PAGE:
6.1.2015 Journal Prompt

Image from Pippin
Image from Pippin

June 1, 2015: We dressed up.

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7 thoughts on “6.1.2015 Journal Prompt

  1. Dave

    Shelly and I were in this play together, kind of by accident. We were just a couple of college kids then trying to graduate. We had papers to write and exams to prepare for. She was going to be a doctor and I had plans to be an engineer. It seemed so odd for us to go off track from our goals to just act the part of someone else in a play. But the college said we had to take a class in literature or drama to graduate. Drama sounded easiest so that’s how I met Shelly. She was the leading lady and I was one of her suitors.
    She had done some plays in high school and I knew how to use carpentry tools so the next thing we knew we were selected to come to rehearsals. I was just going to build sets to start with. This was hard enough working with kids who had never in their life held a hammer. But then it turned out that one of the kids didn’t show for a rehearsal. When the prof found out that I could strum guitar chords I got pulled into the troubadour role. I had played in a band in high school so thought I would be an easy gig. Besides I began to have ideas about Shelly.
    On the surface it would seem that Shelly and I really didn’t have much in common, and I guess in some ways we still don’t. We were on the stage together and that was it. She came from a doctor’s family in the burbs that could always provide her the extras. I didn’t have any of that but didn’t know enough then to miss it. My family wanted me in college bad, and I knew that they were scratching every payday to make it happen. We lived in a small town where everyone knew everything about everybody. So me and Shelly were worlds apart.
    The play turned out to be a lot of work after all. At least it kept our minds from thinking about anything else. I worked on building the sets and making sure that everything fit with lighting and sound. Shelly paced around reciting her lines checking to make sure that she had the delivery right. We worked with the prof and the student director every two days to start, then daily as final rehearsals got close. We were even there late at night sometimes to polish up a rough spot. Makeup had to be just right, our costumes had to be put together to look real. In the midst of all the other pressures we were under it was a relief to act as someone else.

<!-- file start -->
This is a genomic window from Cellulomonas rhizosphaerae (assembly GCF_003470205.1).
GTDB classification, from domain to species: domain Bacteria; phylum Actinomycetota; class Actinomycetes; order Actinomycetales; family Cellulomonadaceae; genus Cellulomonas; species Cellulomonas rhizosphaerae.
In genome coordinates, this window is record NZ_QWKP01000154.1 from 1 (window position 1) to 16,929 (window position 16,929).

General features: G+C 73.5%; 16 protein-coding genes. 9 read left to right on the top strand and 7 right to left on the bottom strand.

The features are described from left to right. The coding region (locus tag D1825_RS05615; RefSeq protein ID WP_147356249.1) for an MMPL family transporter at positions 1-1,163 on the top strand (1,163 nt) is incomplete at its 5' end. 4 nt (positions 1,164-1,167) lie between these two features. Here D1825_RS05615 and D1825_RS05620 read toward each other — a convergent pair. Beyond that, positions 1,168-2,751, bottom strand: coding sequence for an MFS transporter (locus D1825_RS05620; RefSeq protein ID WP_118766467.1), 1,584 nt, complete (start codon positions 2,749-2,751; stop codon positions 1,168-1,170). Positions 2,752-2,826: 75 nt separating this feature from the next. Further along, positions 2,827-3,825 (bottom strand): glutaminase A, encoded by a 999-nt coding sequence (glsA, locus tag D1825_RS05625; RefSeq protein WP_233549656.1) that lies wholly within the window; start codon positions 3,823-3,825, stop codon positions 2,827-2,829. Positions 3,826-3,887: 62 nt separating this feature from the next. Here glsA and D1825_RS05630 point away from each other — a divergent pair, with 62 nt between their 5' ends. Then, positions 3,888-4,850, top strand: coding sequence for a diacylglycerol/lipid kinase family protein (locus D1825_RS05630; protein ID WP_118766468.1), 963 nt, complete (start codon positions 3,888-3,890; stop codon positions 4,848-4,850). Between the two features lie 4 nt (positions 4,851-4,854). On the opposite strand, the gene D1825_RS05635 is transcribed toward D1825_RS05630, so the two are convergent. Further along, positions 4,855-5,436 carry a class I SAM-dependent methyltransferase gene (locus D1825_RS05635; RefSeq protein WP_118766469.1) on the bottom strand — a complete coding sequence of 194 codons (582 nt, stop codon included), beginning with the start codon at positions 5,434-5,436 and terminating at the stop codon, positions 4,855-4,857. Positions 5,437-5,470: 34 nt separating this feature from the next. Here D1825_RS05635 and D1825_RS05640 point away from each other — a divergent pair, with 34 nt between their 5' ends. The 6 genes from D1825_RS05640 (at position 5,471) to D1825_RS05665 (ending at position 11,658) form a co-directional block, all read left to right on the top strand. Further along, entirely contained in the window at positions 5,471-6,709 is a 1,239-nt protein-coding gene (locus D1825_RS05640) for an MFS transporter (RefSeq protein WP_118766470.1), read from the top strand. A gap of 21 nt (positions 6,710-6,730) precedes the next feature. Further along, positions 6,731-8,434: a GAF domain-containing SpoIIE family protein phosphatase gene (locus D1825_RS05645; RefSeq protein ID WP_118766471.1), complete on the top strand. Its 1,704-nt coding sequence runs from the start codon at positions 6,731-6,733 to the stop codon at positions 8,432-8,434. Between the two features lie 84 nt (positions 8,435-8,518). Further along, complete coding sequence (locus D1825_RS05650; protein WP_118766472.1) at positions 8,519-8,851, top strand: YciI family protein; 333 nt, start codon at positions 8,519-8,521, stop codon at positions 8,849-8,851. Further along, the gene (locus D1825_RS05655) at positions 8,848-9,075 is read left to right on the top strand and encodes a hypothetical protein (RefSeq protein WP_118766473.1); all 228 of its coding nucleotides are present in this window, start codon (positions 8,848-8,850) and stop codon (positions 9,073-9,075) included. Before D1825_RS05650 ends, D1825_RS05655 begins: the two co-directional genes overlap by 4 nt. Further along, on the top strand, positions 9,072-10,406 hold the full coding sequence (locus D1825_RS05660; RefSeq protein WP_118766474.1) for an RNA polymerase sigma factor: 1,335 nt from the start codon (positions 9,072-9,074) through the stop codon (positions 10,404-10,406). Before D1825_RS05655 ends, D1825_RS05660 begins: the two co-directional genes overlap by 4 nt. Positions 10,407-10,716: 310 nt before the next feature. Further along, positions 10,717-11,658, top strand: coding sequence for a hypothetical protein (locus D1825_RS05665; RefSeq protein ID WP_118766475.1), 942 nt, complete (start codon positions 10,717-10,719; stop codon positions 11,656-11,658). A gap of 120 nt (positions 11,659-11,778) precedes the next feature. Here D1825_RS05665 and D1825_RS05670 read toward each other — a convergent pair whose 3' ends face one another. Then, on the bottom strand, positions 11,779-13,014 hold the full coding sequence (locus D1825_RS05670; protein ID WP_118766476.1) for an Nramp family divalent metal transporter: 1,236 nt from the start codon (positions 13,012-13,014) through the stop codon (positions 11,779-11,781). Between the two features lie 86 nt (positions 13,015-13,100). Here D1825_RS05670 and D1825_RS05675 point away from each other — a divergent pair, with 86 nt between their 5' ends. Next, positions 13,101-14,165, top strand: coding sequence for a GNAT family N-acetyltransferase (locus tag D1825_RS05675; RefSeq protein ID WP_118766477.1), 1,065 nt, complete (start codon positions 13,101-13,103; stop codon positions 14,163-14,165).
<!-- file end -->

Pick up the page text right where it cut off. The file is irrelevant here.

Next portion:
The play itself had a pretty simple plot. At least that part was easy. The troubadour pursues the noble lady with song while her other suitors promise her riches. It wasn’t a Hollywood type story where the troubadour gets the girl and they live happily ever after. The leading lady instead goes off with one of her other suitors and their money and then regrets it all in the last scene.
    Putting so much of ourselves in a play we both found that the play became part of our selves. I who had been the high school rock star had to play the dashing singer in pursuit of a woman of noble blood. And she who had come from a family of means had to put her heart into being part of an elite world that required her to push away her true love. See, in order to convince the audience that it was real we had to take on part of who we already were. I know that there is an art theory that covers this somewhere but it didn’t matter to us. All we knew was that we played a part that seemed to suit us at first.
    But being in the play every day as the semester wore on we found that they didn’t fit so well after all. I began to feel different from the lines I had memorized and I think Shelly did too. I remember the night walking her to the dorm and she told me out of nowhere that I was being a jerk. She didn’t like that way that I was acting like the troubadour when the stage lights turned off. I had kind of had it with her too, thinking she was so great, and wanting to be at the center all the time. When told her so she said she could get herself the rest of the way to the dorm and that was that.